But what is smart financing? The opposite of stupid, which is only looking to yesterday and generalizing economic logic that cannot be applied to all branches of economy, as the “rules” are changing, not only in society, but also in economy. Estimating next year’s revenue by looking at last year’s revenue might not always be the best method when it comes to innovative and creative companies …

In order to be a smart investor, you need to dare to jump low, start with small steps, test with low-cost market analysis, fail and re-try, build up while doing and working with 2 months-plans instead of 3-years-plans (which always bear more risk …)

And why should investors invest in the CCI? Because they are growing and are better off today than many other companies, even after the crisis (for example in the music industry). This reality challenges the general assumption of CCI businesses as being flaky and risky …

Here is a list of initiatives to take as suggested during the interviews

  • awareness-rising and knowledge transfer ((e.g. in get-together-meetings with creatives and investors) 
  • investors’ academies (e.g. seminars in which special CCI knowledge is transmitted)
  • bundling of CCI companies into a portfolio (which might make it more attractive to invest)
  • more cases (as a base for decision making, an ersatz for statistics and numbers)
  • new pitching design
  • grave to cradle / the life cycle approach (which means that the knowledge of young creative entrepreneurs should be used already today, before they „retire“ from their businesses and become business angels and consultants or even smart investors themselves)
  • Euro-Hollywood“ (creating clusters/working group of specialists on one particular field, e.g. film, games, music etc.)
  • a new valuation tool
  • move more investors into incubators

In two groups, the round table participants decided on a) the impact of each proposed initiative (high or low), b) the difficulty level of their implication.

Results from group 1

Highly effective and easy to implement:

  • Awareness-rising
  • Bundling of CCI companies
  • More cases (all linked together)

Highly effective but hard to implement:

  • Euro-Hollywood, because in many subsectors clusters already exist as very closed entities
  • Investors’ academies + More investors into incubators, because investors “don’t like to be tought” … and because “the investors” are a very heterogeneous group in themselves, of which some might be open to the new experiences and other not so much …
  • A new valuation tool, because it is not clear what it could be, although it would definitely be very important, in order to generate the much needed „hard facts“

Less effective and middle-hard to implement:

The new design of pitching sessions, because one pitching session only reaches a limited number of people which makes the process time consuming and thus not so highly effective.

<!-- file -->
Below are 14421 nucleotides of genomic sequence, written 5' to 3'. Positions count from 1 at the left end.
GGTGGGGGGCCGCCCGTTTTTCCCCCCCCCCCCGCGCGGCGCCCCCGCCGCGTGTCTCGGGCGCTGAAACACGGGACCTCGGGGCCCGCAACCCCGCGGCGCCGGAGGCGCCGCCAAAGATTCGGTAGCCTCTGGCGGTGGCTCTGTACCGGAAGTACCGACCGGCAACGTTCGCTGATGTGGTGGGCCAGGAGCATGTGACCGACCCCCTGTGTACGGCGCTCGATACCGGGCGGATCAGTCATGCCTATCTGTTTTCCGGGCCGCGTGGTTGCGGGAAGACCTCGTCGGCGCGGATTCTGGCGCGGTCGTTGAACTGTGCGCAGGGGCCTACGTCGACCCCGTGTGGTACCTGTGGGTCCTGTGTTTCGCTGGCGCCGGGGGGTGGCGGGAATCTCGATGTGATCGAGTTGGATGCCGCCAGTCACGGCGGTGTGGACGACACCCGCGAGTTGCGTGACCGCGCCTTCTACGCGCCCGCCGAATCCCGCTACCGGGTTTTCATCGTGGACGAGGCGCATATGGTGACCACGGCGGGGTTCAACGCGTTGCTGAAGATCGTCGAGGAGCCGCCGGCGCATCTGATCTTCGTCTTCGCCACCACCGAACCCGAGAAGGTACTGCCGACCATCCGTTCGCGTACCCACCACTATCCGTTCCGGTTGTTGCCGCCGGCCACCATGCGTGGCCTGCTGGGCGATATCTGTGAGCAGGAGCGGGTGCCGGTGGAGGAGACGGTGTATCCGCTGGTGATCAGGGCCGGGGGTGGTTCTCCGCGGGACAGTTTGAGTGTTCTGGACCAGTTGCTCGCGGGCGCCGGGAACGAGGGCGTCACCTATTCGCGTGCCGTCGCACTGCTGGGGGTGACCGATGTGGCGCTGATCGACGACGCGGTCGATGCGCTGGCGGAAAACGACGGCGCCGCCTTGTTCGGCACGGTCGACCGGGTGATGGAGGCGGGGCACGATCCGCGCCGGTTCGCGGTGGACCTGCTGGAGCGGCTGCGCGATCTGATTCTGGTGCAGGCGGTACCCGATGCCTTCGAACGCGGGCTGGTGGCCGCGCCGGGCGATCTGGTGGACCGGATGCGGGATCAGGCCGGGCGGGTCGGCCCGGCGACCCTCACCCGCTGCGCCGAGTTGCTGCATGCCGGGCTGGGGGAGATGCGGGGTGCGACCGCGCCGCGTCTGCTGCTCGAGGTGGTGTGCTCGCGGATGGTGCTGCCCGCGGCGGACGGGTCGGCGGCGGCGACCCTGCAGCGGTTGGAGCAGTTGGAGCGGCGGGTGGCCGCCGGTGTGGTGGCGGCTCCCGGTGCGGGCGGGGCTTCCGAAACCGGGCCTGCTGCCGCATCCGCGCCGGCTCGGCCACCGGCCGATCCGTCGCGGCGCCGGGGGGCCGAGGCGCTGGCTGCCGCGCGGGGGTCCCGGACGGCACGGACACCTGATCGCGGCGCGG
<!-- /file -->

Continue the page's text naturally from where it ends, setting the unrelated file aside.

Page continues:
Results from group 2

The second group did not use the given matrix, but built on a time-frame order of the proposed initiatives, departing from

  1. the basis: the generation of more cases in order to raise awareness. This lies at the very beginning of it all, as we are in a situation today, where we need to convince the first movers to open the door …
  2. step: bundling of CCI companies, leading to the development of the following tools:
  • more investors to incubators,
  • investors’ academies, (the two first ones being quite easy to implement as they demand no commitment from the investors.)
  • new design of pitching sessions,
  • Euro-Hollywood.

After you have these tools, at one point you need arguments in order to get the commitment from the investors. This leads to the necessary development of the valuation tool (highest impact and hardest to implement, but a highly desirable goal and useful tool).

We finished the afternoon with a lot of food for thought in our minds and will go on investigating and working on these questions during the barcamp in September!

Many thanks to CKO and all participants for their valuable input!

Links for further reading:


A new incubation scheme for start-ups and professionals in Milan

speedmiupSpeed Mi Up is a new incubation scheme by the Milan chamber of commerceBocconi University in Milan and the city of Milan aimed at aspiring entrepreneurs and start-ups on the one hand, and at professionals under 35 working in communication fields (e.g.designers, graphic artists, web-designers, journalists, freelance advertising) or in business services (e.g. employment consultants, tax consultants, lawyers, auditors, financial consultants, accountants, IT technicians, company consultants, programmers) on the other hand. 10 start-ups and 20 professionals per year will be selected for the program.

Speed Mi Up’s ambition is to go beyond the design of established business incubators and tries to achieve this by offering a broad and unusual of mix of services to its users:

  1. Work spaces
  2. Financial tools
  3. Training
  4. ICT services for startups
  5. Development services

The mix between start-ups and professionals is definitely a novel feature that cannot be found in conventional incubation schemes. Once accepted, companies can also make use of a cooperative social networking platform through which they can interact with colleagues, tutors and other entrepreneurs via chat, postings, document sharing, conference/video calls and virtual meetings.

As the program just started, it remains to be seen how the program will be accepted by start-ups and professionals and whether it really can contribute to “speed Milan up”.


Further information

Interview with Fausto Pasotti, Director of Speed Mi Up on Youtube (in Italian)